The Liberal party is a house divided over the timing of a federal election, with MPs leaving a caucus meeting Wednesday and acknowledging that there is no consensus in favour of a vote this spring.
Most Liberals boldly declared themselves personally prepared to fight the Conservatives in an immediate election - but some quickly added that many within the party disagreed behind closed doors.
"Some are ready, some said maybe it would be better in the fall," Heritage Minister Helene Scherrer said. "But nobody really knows, and there's no consensus around that. I've always said I'm ready."
The reluctance does not appear confined to Quebec, where Liberals have suffered the most damage from the sponsorship scandal and are least likely to want to rush to the polls.
Nobody panned the idea of a spring election more aggressively than B.C.'s Herb Dhaliwal, a former cabinet minister who is leaving federal politics after being pushed aside by organizers of Prime Minister Paul Martin.
The Liberal party isn't ready for an election and is too deeply divided at the grassroots level to head to the polls, Mr. Dhaliwal said in a stinging rebuke of the Prime Minister's strategists.
"When you don't have the momentum, it's not the right time to go into an election," Mr. Dhaliwal said.
" I think we could have done a much better job in uniting the party. Having a party that's split and going into an election doesn't help us."
Some Liberals are whispering that Mr. Martin should clean house and replace those who advised him in handling the sponsorship scandal and who pushed for open riding nomination contests.
Chrétien-era loyalists such as Mr. Dhaliwal have said they felt the strategy in both cases was to target them. Several - again like Mr. Dhaliwal - opted to leave federal politics rather than fight for their seats.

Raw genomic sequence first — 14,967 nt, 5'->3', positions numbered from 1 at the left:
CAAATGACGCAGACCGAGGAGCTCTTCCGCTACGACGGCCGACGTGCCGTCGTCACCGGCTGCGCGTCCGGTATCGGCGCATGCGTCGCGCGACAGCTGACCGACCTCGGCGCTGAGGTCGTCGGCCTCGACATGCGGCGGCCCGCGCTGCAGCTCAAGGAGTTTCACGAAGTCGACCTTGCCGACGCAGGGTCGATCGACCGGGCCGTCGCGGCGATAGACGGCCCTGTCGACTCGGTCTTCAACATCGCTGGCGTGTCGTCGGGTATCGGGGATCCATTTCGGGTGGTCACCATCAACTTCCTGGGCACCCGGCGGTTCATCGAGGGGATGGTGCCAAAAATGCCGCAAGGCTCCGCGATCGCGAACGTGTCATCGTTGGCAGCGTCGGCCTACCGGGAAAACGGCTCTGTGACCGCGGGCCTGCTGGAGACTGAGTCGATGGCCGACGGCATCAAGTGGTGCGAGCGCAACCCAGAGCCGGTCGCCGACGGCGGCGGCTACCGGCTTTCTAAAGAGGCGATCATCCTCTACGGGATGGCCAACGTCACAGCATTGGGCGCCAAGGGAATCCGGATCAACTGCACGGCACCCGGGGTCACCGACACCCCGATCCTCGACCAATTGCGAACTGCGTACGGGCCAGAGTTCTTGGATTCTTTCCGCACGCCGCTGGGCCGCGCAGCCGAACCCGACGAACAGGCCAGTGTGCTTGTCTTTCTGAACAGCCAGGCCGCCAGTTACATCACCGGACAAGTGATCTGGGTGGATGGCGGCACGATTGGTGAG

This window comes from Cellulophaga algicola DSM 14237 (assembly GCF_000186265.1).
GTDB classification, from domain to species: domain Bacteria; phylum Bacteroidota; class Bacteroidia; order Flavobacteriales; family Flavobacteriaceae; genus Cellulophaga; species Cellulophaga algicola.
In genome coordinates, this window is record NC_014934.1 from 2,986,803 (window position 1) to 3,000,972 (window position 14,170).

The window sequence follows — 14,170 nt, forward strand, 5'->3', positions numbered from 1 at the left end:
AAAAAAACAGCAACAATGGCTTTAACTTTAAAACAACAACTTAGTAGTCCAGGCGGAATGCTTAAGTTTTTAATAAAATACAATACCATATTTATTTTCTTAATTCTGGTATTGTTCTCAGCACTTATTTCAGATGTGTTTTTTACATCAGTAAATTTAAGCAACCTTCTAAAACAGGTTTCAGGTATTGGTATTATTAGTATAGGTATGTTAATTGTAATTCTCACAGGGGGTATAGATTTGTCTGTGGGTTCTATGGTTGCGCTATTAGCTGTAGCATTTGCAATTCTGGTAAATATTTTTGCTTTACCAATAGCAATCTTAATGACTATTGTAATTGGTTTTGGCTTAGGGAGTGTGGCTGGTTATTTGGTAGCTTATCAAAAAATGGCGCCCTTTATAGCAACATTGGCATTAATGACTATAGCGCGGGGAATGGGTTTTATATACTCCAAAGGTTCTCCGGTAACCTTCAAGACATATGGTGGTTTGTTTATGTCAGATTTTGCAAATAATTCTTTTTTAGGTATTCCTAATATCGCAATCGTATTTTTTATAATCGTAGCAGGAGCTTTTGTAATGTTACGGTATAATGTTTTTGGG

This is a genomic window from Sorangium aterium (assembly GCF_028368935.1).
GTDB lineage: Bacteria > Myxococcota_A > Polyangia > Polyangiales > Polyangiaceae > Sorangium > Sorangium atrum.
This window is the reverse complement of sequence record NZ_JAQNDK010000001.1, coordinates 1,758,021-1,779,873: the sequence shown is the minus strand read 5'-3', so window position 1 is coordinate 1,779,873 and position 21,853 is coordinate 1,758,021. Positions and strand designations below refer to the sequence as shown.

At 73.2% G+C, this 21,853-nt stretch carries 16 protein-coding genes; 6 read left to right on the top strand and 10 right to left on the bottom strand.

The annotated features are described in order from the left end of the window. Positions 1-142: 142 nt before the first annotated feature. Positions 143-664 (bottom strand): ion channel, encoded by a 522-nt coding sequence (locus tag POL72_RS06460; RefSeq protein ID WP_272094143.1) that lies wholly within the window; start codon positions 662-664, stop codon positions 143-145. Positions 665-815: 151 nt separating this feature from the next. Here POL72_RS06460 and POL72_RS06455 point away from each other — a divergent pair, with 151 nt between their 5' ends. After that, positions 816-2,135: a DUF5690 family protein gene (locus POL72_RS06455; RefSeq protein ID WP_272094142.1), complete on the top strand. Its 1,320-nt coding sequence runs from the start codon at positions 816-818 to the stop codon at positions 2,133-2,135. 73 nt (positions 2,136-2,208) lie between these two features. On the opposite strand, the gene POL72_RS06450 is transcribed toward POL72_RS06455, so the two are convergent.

He said the party should hold off on an election for as long as 18 months while the Martin team gets its act together.
"Certainly if you've seen what's happened in the last three months, they've not done a very good job in advising (Mr. Martin). We've gone from 50 per cent in the polls to 35 per cent," he said.
"And I think one of the things he has to do is bring the party together, unite the party to ensure we can win the next election. If we don't go into the election as a united party, we're going to be in real trouble. And we'll have a minority government, at best."
John O'Reilly, head of the Liberals' 16-member central Ontario caucus, said last week that every MP in his area is against a spring election.
Martin strategists hope to hold a vote this spring if the polls are favourable enough.
The Prime Minister's team wants a fresh mandate, wants to clear the caucus of outgoing Chrétien-era MPs and wants the vote over before the start of a potentially explosive public inquiry into the sponsorship scandal and before the new Conservative Party has a chance to grow.
However, he is continuing to be dogged by the sponsorship scandal at every turn.
On Tuesday, allegations surfaced from a 1995 memo that complains about the finance department at the time gave preferential treatment and, eventually, contracts, to Earnscliff Strategy Group, which has close ties to Mr. Martin.